A machine to help us communicate…
The last time I had free nights and weekends, 2011, our country was growing predictably chipper over the coming election, so I spent some of that free time considering debaterdebator.
The idea was simple: build a machine to help us communicate. I wondered whether personal relationships could be leveraged to draw friends into better discussions on political things, whether that discussion might benefit from ready access to conversation aides, and if the participants could be encouraged beyond the cable news/talk radio and red/blue strawmen. Fundamentally, I thought (and think), that people desire increased good for their selves, family, friends, and broader culture, that they would find it disconcerting to disagree with people they already trust and interact with, and that these relationships would have the best chance of drawing people together, into some greater understanding of and respect for our mutual interests and individual concerns.
Now, this idea struck some friends as obviously bad; that once you start down the partisan debate path, forever will it taint the relationship. I think that’s both wrong and unfortunate. It’s unfortunate because it is the willful maintenance of a veneer, a retreat from true, honest conversation and, actually, a diminution of the friendship. That’s Facebook, that’s the echo chamber we have today. Instead, the (benevolent!) platform could strategically choose topics for conversation and then support the users in the formulation and conduct of a discussion.
So, in the case that uncle Jimbo had posted/tweeted articles and messages critical of the latest IPCC report on climate change, and nephew Jimmy the converse, our platform would begin with their relationship and detect that the article content and audience graph between these two relatives only minimally overlapped. From there it would have prompted each person to review the other’s endorsements and encourage them to pose questions to each other. Since neither participant is an expert in climate change, the platform would use the same article graph to find and suggest bridge articles that appeared to span the difference in perspective and might serve as a basis for shared knowledge and increased accord. By encouraging each person to question the other (filtering, at least crudely, against attacks) within the context of a shared set of information, I hoped that they would come to a better understanding of each other’s perspective, their own, their culture, and their world. And this would be valuable to them, to our society, and to the many interested parties.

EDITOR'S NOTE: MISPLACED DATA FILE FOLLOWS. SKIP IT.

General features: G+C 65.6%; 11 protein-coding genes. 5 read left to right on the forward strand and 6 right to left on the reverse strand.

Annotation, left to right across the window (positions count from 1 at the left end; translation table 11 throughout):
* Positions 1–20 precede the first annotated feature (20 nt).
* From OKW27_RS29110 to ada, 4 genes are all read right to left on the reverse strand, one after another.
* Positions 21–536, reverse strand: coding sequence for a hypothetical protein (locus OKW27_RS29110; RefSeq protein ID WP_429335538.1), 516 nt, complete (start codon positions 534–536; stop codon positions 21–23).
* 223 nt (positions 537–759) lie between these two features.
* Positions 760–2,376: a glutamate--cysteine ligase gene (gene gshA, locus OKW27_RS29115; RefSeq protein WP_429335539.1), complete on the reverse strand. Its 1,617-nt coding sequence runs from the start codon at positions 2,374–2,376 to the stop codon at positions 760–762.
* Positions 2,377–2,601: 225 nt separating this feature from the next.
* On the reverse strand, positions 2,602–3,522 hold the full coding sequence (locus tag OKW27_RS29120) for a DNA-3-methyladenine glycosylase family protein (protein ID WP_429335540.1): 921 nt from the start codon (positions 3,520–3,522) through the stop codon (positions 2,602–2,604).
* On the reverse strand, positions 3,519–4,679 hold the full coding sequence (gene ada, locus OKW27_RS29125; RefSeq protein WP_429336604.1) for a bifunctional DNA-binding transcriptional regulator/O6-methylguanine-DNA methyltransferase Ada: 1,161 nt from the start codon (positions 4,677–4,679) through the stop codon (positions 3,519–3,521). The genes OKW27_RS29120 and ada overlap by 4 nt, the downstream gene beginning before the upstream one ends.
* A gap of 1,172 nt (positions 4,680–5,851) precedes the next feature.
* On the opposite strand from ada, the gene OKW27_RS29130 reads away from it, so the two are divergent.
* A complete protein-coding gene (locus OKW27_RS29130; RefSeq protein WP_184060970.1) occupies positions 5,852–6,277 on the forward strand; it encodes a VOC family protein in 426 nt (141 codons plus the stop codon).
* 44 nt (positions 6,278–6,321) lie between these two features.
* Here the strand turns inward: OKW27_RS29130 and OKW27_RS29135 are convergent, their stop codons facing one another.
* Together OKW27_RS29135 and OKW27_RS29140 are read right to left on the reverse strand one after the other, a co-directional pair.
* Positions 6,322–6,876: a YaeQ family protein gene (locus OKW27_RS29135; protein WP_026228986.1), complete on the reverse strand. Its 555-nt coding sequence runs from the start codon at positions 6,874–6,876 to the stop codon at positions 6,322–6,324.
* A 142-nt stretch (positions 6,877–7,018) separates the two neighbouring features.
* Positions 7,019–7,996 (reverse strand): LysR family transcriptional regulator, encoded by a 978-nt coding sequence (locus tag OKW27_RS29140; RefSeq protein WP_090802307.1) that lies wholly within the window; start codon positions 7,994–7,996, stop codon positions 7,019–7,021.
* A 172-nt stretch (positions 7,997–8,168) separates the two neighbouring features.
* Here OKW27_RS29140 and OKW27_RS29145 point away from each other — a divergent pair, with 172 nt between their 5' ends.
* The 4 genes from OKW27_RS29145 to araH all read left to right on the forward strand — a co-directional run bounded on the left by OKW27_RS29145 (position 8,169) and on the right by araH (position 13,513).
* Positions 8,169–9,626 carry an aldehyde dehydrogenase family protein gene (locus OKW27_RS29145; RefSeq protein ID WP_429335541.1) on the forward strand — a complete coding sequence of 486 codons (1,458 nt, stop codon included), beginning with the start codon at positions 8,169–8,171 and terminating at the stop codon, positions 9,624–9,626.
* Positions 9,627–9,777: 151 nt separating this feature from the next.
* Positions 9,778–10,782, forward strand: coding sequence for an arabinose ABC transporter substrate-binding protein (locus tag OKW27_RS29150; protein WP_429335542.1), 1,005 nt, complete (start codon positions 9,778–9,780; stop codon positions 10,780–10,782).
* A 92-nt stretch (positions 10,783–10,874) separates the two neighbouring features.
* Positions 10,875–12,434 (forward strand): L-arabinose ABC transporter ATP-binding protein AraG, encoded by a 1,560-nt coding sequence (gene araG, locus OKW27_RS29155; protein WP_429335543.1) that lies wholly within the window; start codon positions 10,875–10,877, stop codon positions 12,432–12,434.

I believed this interaction was enabled by reasoning over social platforms and the simple encouraging of people to seek explanations for their positions and, in citing them, attempt to defend their sources and arguments against those mustered charitably by their friend. So, the platform should be a quest to discover truth, at first between two friends and likely reaching a trivial depth, but it had the potential to stoke something other than partisan, tribal cynicism, which we have far too much of.
I believed a this system was technologically possible 5 years ago (2011); it is even more the case today, and this is slowly being realized in a predictably breathless manner:
- Blue Feed, Red Feed
- Facebook Employees Asked Mark Zuckerberg If They Should Try to Stop a Donald Trump Presidency
- How Facebook could tilt the 2016 election
- Former Facebook Workers: We Routinely Suppressed Conservative News
- Facebook Deliberately Experimented on Your Emotions
While there are rational fears about the power of big-data (with the right analysis Facebook can create knowledge, and hence powers, that no other entity save the NSA can approach), it need not be exercised so insidiously. I very much believe technological advances are tools that we can choose to apply for our benefit; so the contrast between what Facebook is doing and what I wanted to do is the user’s choice. Facebook wants to drive greater engagement to expose their users to more ads, to encourage consumerism. The problem is that Facebook is not helping people; it seeks to capitalize on their preferences, fears, and weaknesses, rather than aid their discovery, growth, and participation in the world. It and many other platforms today provide a useful service, but they could do so much more.